Glass House
Books
GHB Logo
Last Journey

Last Journey is the first adult novel by Sydney author R. D. Morrison. A courageous book, it tackles some of the hard issues about life in Sydney, Australia. But its themes are universal and timely as we enter a new millennium in which we will hopefully be energised by a sense of greater social responsibility.

Retired Sydney doctor Gabriel McLeish is a charismatic man on a mission. Better known as "The Archangel" to his elderly friends, he helps them set up a refuge for homeless children in the harbour suburb of Manly. "The Pilgrims", as they call themselves, quickly run up against Jack Kaldec, drug pusher and procurer of children for prostitution. Kaldec will stop at nothing to keep his dark world just as it is. But he hasn't counted on crossing swords with The Archangel...


R. D. Morrison, already recognised as an accomplished novelist for older teenagers, extends his range in this intriguing and unusual adult novel. Showing sensitivity and concern for a sector of our young people often shunned by society, he explores pressing questions such as whether we can really choose our own destiny, and whether the struggle between good and evil can ultimately be won.

 

Robert M

Robert Daniel Morrison is the fifth generation of his family to be born in Sydney, where he still lives. A teenager when he began writing, Morrison had a number of poems and short stories published while still in his twenties. His first three unpublished novels were written by the time he'd reached thirty. By then he was involved in journalism and spent several years abroad.


Returning to Australia in 1970, he became a court reporter for the ABC and wrote a number of one-act plays, two of which were performed on stage.


In 1992, Margaret Hamilton Books published his novel for young adults,  The Secret Sandwich, which was short-listed for an award and received high critical approval. A reviewer writing for The Australian Book Review said the novel left him “looking forward to more from this perceptive and skilful new writer”. Hamilton brought out another novel,  Javta's Ghost, in 1994.
 Last Journey is Morrison's first novel for adults to be published. Most of its characters, compared with those in his children's books, go to the opposite extreme—none of them is younger than seventy!

 

This is an original thriller in that the more usual crime themes — justice versus revenge, police corruption, the impotence of the justice system, paedophilia and vigilanteism — are played out against a backstory of more unusual issues of self-doubt, care of the aged, euthanasia, and the 'good death'. Morrison's work is unusual, also, in its cast of main characters — five elderly people battered by their lives and disappointments, but wanting to salvage some goodness in themselves to use to benefit others. These are older people whose weakened constitutions often cannot live up to their intentions, but whose efforts, even when lethal, are not futile.

— Donna Lee Brien, Imago

Raw integrity and foolhardiness define both the content and ambition of R D Morrison's third novel, his first for adults. Steering away from writing for children, Morrison's lead characters in Last Journey are all seventy-plus.

Retired doctor Gabriel McLeish and his Robin Hood gaggle of merry pensioners establish a refuge for homeless children in Manly. Early successesencouraged by a social worker named Mario—are soon overshadowed by the presence of Jack Kaldec, child prostitution racketeer for whom the refuge signifies an obstacle to his own ends. The plot quickly shifts gear from local crime hassles to courtroom intrigue—and ultimately to vigilante-style murder.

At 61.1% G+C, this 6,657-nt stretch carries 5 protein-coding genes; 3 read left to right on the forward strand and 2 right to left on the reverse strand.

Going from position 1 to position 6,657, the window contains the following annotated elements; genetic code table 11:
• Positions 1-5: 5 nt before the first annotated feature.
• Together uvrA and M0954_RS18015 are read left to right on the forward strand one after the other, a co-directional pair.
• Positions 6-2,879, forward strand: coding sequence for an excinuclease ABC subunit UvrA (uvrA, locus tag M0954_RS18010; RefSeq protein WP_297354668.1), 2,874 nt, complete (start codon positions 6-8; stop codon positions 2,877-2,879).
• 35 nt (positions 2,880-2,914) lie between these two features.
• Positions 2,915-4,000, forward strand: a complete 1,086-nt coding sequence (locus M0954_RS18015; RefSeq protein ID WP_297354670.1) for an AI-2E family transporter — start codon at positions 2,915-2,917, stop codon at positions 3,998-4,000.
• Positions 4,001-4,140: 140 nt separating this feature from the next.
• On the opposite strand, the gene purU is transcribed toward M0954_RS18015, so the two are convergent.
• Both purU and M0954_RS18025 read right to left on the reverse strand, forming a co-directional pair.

Flourishing verbosity, linguistic wordplays, deep metaphors — these things weigh little in Morrison's mind — are substituted instead for an appropriately prosaic, unobtrusive style. Morrison employs an unswerving attention to narrative and pace, constructing scenes with cinematic discipline. Clever use of foreshadowing, varied perspective and character tensions amount to a thoroughly enjoyable read. With its filmic qualities,  Last Journey reads like a screenplay where Cocoon meets Death Wish.

— Ben Zipper, Australian Book Review

:
A Poet, a Playwright, and a Children’s Short Story author, this is Robert Morrison’s first published novel for adults. Best described, strangely enough, as a Vision Quest, the story follows retired doctor Gabriei McLeish and his elderly friends through their pian to leave a legacy, a refuge for street kids in Manly, Sydney.

They group together as the Pilgrim Foundation, committing bequeathments to the group, organising a safe house and staff to help the homeless youths of the area. But it doesn’t take long before they’re causing waves with their good intentions, and vested criminal interests are soon focussed in their direction.

Morrison packs much into this novel. His protagonists are true-to-life senior citizens, down to the strange, wise-but-street-inexperienced views they hold and their stilted-but-realistic dialogue. The plot arches across much territory usually held by the Murder Mystery, from gritty streets to criminal maneuverings to tense character examinations and conflicts (and a few dead bodies), but a Murder Mystery this is not. This is the story of a spiritual pilgrimage of (as one of the characters says) “(our) chance to...to do something really good for others before we die”.

The novel has its faults. At times the plot progression creaks, the villain doesn't ring true, and occasionally the characters' voices lose distinctiveness. But the tale of ‘Archangel Gabriel’, his friends and their quest is a good one, certainly uplifting and very human. Well worth the read.

—Jack Wynguard, Social Alternatives